It’s a project that on paper seems like it wouldn’t work: how to create a juxtaposition between breathtaking aerial landscape photography and the fine details of fashion. Leave it to Joseph Ford to make it happen. The Brighton-based photographer first showed a number of aerial images shot while working on advertising jobs in Sicily, Mauritius and Morocco to art director Stephanie Buisseret and stylist Mario Faundez at Paris streetwear magazine, WAD. The trio then came up with appropriate combinations of color, fabric and lighting to create near seamless transitions from photo to photo. Plaid stripes morph into city streets and undulating sand dunes seem to flow from the folds of a wrinkled sweater. The series of composite images was selected for the Association of Photographers Awards in the UK and received an Honorable Mention in the International Photography Awards.
Ford later teamed up stylist Almut Vogel from Süddeutsche Zeitung Magazin to create another series of photos in the same vein, also included above. Despite relying on expert pilots to achieve the complex aerial shots, it was the fine details of the studio photoshoots that proved most time-consuming, with nearly 12 hours spent on a single image to achieve such perfect overlap. See more over on Josephy Ford’s website. (via This isn’t Happiness)
Share this story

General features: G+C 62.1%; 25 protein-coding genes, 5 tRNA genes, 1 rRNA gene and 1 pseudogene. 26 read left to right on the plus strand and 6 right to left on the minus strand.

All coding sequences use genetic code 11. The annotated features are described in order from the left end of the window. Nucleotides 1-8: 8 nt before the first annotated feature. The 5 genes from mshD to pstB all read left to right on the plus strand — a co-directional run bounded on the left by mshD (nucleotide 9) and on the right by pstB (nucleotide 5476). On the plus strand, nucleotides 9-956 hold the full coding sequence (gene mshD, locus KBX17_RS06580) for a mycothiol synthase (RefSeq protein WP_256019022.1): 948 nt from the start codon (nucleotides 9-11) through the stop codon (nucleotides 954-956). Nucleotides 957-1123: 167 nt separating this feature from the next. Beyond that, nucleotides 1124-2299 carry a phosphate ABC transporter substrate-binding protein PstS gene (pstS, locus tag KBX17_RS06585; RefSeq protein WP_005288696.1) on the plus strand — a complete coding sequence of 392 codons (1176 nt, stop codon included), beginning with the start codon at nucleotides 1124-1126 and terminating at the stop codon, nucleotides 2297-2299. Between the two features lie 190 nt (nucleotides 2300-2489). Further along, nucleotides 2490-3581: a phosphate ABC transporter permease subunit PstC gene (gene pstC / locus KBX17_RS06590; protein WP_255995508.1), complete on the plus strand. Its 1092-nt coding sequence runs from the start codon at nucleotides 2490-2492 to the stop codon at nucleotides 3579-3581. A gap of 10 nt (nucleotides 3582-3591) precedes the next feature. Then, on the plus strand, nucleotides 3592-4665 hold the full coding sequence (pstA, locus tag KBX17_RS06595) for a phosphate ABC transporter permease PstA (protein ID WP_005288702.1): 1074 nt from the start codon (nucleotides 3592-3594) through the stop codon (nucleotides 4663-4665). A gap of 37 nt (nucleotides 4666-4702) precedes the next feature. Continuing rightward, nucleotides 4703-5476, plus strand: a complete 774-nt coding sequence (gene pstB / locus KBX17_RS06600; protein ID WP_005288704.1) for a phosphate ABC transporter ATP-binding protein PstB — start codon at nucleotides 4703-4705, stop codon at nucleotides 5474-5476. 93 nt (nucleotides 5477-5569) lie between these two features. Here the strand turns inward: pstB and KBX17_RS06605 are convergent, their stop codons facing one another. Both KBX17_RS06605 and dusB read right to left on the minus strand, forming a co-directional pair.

When first encountering this body of photographs Madrid-based advertising and industrial photographer Miguel Vallinas it’s easy to view it as a familiar “animals dressed as people” project. But as you look closer you realize it’s quite a bit more than that. Aside from the solid retouching, lighting and overall execution, Vallinas took this anthropomorphic project a bit further and imagined what the fully-realized wardrobe of each animal might look like if it were wearing human clothes.
Titled Segundas Pieles (Second Skins), the ongoing series includes some 50+ animals whose personalities seem to be perfectly amplified by their pitch-perfect attire, making the portaits just a bit more human than animal. I’m pretty sure the hipster bird in the cardigan works at a coffee shop by my house. The work is a sister project to another series called simply Pieles where the photographer portrays himself in a wide range of professions. (via lustik)
Share this story
Editor's Picks: History
Highlights below. For the full collection click here.